The mirror would have to be a surface-coated type. You could use a broken scrap of ordinary mirror to test with before going to the cost of a surface coated mirror.

With the right-angled prism design, I went with two prisms, not one prism and a pair of mirrors.

I did this to keep inaccuracy out of my build as much as I could. One prism is near to perfect in alignment when used as a pair of mirrors. Two prisms = four mirrors.

If you want to test the principle quick and easy, go to a glass shop and ask them to cut four small pieces each 40mm x 40mm, or the larger 60mm x 60mm you may prefer.

Make two 90 degree mirror pairs by glueing or taping each mirror in a pair to the corner cut out of a breakfast cereal carton. Trim the carton down to the outer edges and ends of the mirror but leave a 45 degree web of carton between the two sides to support them. This should form the long side of a triangle. It should be cut to the edge runs from one mirror end to the end of its pair partner.

You end up with two corners out of a carton, each with two mirrors in it.

Next you need to find a piece of plywood panel to tape your mirror pairs onto.

Rest one corner piece flat on its side so that the "V" point faces towards you. Hold the other corner upright so that the "V" point faces away from you.

Then move it so that the bottom end of one of its mirrors, is against the the edge of the web of carton which connects the two mirrors in the piece which is resting on its side.

The web edge of the upright pair should be vertical. The lower mirror in the upright pair should point toward only one mirror in the horizontal pair. It should not overlap the other mirror because it will block some of the image off.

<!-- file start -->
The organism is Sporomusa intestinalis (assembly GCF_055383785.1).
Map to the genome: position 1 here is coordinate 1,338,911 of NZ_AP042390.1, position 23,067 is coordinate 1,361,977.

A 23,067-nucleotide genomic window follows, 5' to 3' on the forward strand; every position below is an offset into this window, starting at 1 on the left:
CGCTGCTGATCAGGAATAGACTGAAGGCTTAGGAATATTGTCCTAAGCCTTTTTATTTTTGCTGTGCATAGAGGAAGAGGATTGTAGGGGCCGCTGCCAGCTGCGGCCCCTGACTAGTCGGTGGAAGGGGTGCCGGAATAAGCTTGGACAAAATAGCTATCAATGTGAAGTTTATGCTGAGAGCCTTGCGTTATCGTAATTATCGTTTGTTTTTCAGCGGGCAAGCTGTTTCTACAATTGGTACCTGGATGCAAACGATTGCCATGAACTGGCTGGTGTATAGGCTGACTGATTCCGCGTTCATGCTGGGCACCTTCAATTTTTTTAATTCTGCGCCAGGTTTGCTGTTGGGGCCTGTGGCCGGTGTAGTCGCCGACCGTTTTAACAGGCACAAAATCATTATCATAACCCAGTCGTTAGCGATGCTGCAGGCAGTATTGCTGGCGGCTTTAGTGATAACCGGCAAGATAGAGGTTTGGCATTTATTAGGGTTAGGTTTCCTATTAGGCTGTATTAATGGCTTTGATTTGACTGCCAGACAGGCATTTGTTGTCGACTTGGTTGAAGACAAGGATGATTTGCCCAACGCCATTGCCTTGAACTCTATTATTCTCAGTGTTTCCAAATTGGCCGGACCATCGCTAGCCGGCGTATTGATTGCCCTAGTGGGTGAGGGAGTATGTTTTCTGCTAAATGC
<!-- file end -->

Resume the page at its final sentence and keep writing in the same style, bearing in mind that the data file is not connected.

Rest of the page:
You can use parcel tape and a matchbox to hold the upright mirror pair in place. Because they are at 45 degrees, the carton corner will not stand up.

You should now have two mirror pairs, one resting on its side, one upright. Each pair is the same as a right angled prism.

Your assembly on the plywood panel should be positioned so your camcorder looks at the center of one of the mirrors of the horizontal pair which is not masked off by the vertical pair. The mirror will be at 45 degrees to the camcorder. With your zoom backed off it will seem you are looking down a tunnel. Line up the tunnel so the camcorder sees centered down it, then zoom in until the edge reflections just run out of the frame.

With furniture mirrors your image will have lots of straight lines running up and across, but it is good enough to test the idea with.

My next step was to use a close-up lens on the camcorder and attempt to focus on the 4:3 24mm x 18mm size movie frame. To make it easier I taped a barcode from a grocery wrapper along one web edge and one mirror edge of the vertical mirror pair and set the camcorder back from the mirror assembly. With 7+ it sits back about 50mm.

I'm sorry if this is confusing but it is the best I can do without demonstrating.

There were two images on www.dvinfo.net/media/hart titled "mirror array" but they seem to have gone faulty as I could not download them. I still have the second mirror assembly I made with pieces of sheetmetal instead of carton corners. I'll make another .jpg image and email that if it is likely to be of any help.